With Trollope, though, we can always amuse ourselves by thinking that there might be more going on. Trollope, after all, spent years working for the post office. And in this novel, he tips the knowledgeable reader a quick wink:
Miss Stanbury carried her letter all the way to the chief post-office in the city, having no faith whatever in those little subsidiary receiving houses which are established in different parts of the city. As for the iron pillar boxes which had been erected of late years for the receipt of letters, one of which,--a most hateful thing to her,--stood almost close to her own front door, she had not the faintest belief that any letter put into one of them would ever reach its destination. She could not understand why people should not walk with their letters to a respectable post-office instead of chucking them into an iron stump,--as she called it,--out in the street with nobody to look after it. Positive orders had been given that no letter from her house should ever be put into the iron post.Trollope, famously, invented that hated pillar box.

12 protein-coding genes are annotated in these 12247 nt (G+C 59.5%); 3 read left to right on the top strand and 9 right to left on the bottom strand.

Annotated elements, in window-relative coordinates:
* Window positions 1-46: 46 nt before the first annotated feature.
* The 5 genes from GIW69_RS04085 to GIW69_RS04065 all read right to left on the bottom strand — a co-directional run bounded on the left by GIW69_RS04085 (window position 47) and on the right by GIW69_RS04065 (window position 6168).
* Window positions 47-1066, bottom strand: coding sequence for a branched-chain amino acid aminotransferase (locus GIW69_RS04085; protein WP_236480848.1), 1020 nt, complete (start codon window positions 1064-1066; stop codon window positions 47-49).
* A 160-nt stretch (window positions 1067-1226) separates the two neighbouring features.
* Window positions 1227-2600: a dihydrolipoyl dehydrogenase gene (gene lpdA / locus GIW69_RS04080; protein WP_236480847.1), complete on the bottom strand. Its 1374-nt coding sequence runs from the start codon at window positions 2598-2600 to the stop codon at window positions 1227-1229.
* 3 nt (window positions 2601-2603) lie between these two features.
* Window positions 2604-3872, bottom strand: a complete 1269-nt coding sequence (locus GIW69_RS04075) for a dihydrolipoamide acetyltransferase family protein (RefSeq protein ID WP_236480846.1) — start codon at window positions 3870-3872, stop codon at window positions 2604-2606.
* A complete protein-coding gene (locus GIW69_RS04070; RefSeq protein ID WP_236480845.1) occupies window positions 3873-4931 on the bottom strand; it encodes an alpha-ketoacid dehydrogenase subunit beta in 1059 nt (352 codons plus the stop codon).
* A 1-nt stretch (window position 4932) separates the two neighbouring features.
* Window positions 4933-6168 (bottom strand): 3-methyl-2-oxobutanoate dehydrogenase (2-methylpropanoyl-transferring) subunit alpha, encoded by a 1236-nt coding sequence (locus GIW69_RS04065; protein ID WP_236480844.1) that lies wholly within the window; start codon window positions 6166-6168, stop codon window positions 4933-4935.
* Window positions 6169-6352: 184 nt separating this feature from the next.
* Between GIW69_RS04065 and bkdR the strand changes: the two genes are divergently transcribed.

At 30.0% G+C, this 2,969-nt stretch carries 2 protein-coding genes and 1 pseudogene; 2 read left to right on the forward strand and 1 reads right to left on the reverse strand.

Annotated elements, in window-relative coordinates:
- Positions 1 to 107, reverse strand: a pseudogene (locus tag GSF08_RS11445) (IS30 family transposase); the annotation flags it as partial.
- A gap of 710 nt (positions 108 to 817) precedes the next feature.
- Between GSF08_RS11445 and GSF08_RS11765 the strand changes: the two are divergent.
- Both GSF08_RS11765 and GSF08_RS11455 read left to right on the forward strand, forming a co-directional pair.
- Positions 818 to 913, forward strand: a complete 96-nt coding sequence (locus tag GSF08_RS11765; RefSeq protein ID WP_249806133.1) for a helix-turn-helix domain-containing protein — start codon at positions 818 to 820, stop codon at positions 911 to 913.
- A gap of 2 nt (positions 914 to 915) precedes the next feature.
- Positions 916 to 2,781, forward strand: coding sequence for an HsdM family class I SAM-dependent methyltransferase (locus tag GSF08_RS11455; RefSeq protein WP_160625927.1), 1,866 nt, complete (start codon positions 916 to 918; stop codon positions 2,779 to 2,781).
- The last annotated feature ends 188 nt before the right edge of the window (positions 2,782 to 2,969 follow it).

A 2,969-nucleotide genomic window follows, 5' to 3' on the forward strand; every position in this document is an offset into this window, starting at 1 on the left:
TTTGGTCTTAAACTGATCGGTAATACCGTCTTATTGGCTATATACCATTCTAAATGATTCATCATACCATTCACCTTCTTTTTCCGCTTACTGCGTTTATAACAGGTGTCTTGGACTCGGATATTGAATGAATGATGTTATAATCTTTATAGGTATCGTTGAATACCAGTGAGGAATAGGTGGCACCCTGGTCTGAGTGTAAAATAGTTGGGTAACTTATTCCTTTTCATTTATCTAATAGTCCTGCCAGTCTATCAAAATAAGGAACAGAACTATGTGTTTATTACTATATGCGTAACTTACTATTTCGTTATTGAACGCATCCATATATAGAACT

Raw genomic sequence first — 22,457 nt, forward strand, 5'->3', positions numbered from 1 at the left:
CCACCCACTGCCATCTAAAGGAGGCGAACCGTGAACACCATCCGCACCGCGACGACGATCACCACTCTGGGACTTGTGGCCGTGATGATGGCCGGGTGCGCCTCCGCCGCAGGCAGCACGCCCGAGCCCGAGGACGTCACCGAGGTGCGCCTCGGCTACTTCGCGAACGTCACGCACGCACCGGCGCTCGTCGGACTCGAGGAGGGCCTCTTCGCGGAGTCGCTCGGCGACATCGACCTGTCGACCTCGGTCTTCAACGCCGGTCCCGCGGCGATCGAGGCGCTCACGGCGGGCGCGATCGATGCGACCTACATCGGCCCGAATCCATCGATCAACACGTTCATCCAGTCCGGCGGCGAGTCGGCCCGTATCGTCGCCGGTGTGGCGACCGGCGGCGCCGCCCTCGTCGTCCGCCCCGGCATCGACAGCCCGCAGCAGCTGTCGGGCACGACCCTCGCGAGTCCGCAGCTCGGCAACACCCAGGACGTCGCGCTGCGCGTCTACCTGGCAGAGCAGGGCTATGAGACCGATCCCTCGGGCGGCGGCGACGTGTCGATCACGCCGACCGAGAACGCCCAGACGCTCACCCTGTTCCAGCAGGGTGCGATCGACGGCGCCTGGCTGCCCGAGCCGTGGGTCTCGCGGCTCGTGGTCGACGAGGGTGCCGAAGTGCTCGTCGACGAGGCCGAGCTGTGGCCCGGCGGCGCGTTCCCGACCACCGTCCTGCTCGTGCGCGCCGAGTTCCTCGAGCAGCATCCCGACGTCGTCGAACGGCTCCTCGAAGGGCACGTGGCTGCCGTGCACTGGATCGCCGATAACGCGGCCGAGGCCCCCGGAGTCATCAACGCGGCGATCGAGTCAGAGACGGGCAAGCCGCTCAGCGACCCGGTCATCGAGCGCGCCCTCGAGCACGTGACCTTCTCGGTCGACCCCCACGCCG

T. S. Eliot, meanwhile, did Miss Stanbury one better--this story comes from The New Oxford Book of Literary Anecdotes, related by William Empson:
There was a party (I forget everybody else in the room) where Eliot broke into some chatter about a letter being misunderstood. "Ah, letters," he said, rather as if they were some rare kind of bird. "I had to look into the question of letters at one time. I found that the mistake . . . that most people make . . . about letters, is that after writing their letters, carefully they go out, and look for a pillar-box. I found that it is very much better, after giving one's attention to composing a letter, to . . . pop it into the fire." This kind of thing was a little unnerving, because one did not know how tragically it ought to be taken; it was clearly not to be taken as a flippancy.Letters never sent would do fine for a novel, but I suspect Eliot's method is a bit too arid for actual life.